American artist and naturalist John James Audubon was born in Haiti and raised in France. He showed an early interest in birds and their habitats, the subject matter that became his life’s calling. He followed in his father’s footsteps by attending military school. However, failing to qualify as a naval officer, he happily returned to his ornithological studies.
In 1803, Audubon moved to America and began to study the birds native to his new home. His intention was to depict them, their behavior and their surroundings in a realistic manner, aided by his proficiency in specimen preparation and taxidermy. While supporting his family as a merchant, Audubon continued to draw and paint, making detailed field notes to accompany his work.
In 1826, Audubon took his collected works to England, where he was received with great acclaim. He raised enough money to publish The Birds of America, a monumental achievement consisting of 435 hand-colored, life-size prints of 497 bird species printed from engraved copper plates. He followed his magnum opus with a sequel, Ornithological Biographies, and in the 1830s, he updated The Birds of America with 65 additional plates.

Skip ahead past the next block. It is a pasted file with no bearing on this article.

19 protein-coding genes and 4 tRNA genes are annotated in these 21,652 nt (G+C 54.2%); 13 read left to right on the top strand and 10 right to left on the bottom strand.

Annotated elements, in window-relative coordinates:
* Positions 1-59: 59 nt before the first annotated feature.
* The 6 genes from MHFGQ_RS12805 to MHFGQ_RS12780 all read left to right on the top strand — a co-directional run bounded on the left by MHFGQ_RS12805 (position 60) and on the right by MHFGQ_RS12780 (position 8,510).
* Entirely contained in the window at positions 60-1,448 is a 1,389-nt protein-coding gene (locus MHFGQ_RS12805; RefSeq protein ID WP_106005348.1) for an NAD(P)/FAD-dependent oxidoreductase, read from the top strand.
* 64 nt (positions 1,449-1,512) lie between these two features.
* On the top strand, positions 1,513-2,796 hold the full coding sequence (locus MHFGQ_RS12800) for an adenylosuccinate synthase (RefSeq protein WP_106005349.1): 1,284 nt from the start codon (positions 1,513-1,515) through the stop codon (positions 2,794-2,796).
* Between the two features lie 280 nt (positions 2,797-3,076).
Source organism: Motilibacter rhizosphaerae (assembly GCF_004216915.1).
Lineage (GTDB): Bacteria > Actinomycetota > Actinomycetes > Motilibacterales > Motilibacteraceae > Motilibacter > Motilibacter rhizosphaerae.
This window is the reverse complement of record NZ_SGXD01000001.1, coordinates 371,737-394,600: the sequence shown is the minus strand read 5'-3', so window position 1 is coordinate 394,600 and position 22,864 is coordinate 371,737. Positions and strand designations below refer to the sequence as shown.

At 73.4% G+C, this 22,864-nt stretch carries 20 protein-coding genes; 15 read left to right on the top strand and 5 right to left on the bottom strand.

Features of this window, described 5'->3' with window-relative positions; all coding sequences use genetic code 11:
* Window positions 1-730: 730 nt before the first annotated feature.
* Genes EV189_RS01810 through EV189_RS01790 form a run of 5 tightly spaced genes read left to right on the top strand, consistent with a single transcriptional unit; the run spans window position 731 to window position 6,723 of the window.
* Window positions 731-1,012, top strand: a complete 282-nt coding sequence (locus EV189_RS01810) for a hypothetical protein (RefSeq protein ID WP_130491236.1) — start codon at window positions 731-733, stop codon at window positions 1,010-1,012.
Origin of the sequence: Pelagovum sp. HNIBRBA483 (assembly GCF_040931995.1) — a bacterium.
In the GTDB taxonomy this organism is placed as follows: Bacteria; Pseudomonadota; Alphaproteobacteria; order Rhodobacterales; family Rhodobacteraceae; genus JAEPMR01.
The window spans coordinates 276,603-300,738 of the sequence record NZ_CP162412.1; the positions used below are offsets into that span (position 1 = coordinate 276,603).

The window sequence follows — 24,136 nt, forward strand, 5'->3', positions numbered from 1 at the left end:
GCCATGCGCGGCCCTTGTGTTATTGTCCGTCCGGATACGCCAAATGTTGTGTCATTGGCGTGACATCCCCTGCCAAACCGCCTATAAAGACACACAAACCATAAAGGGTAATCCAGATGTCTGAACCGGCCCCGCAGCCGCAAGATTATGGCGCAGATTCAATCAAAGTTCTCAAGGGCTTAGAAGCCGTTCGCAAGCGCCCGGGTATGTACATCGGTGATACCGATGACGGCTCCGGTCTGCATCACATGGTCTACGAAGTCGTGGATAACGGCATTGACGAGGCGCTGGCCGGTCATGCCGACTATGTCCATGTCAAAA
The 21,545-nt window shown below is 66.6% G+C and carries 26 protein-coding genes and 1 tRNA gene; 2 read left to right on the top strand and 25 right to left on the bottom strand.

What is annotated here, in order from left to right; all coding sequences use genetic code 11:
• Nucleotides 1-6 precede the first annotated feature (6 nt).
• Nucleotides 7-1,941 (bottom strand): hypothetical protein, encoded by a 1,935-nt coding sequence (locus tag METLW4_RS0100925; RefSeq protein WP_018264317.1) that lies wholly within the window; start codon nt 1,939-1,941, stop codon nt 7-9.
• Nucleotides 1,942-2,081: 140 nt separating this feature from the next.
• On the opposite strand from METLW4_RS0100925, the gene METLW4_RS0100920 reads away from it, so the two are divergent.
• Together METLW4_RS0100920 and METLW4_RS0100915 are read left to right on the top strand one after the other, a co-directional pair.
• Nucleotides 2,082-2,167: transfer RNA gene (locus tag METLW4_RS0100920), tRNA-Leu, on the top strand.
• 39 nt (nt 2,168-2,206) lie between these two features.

Not content with resting on his laurels, the early 1840s found Audubon expanding his focus beyond birds. His next large-scale project, The Viviparous Quadrupeds Of North America, was dedicated solely to mammals. In this publication, Audubon included 150 hand-printed and hand-colored folio drawings. In the late 1840s, Audubon returned to the American West, hoping to record species he had missed, but his health began to fail. Audubon passed away in 1851 at his family home in New York.